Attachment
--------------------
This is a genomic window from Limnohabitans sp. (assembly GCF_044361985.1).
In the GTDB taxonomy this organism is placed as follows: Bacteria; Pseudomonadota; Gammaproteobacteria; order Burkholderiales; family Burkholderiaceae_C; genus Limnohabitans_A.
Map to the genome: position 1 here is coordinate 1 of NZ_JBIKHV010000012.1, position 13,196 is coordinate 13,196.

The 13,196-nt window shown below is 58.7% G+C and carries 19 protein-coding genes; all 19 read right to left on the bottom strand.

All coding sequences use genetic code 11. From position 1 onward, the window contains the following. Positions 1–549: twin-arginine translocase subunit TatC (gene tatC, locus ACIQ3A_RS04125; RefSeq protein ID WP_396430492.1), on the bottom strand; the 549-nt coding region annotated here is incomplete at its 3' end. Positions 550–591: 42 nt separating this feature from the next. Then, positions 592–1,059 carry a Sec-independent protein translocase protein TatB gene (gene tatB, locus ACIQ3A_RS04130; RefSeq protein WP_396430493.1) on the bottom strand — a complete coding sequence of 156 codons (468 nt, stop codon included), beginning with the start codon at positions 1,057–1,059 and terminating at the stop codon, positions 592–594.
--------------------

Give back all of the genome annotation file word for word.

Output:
This is a genomic window from Limnohabitans sp. (assembly GCF_044361985.1).
In the GTDB taxonomy this organism is placed as follows: Bacteria; Pseudomonadota; Gammaproteobacteria; order Burkholderiales; family Burkholderiaceae_C; genus Limnohabitans_A.
Map to the genome: position 1 here is coordinate 1 of NZ_JBIKHV010000012.1, position 13,196 is coordinate 13,196.

The 13,196-nt window shown below is 58.7% G+C and carries 19 protein-coding genes; all 19 read right to left on the bottom strand.

All coding sequences use genetic code 11. From position 1 onward, the window contains the following. Positions 1–549: twin-arginine translocase subunit TatC (gene tatC, locus ACIQ3A_RS04125; RefSeq protein ID WP_396430492.1), on the bottom strand; the 549-nt coding region annotated here is incomplete at its 3' end. Positions 550–591: 42 nt separating this feature from the next. Then, positions 592–1,059 carry a Sec-independent protein translocase protein TatB gene (gene tatB, locus ACIQ3A_RS04130; RefSeq protein WP_396430493.1) on the bottom strand — a complete coding sequence of 156 codons (468 nt, stop codon included), beginning with the start codon at positions 1,057–1,059 and terminating at the stop codon, positions 592–594.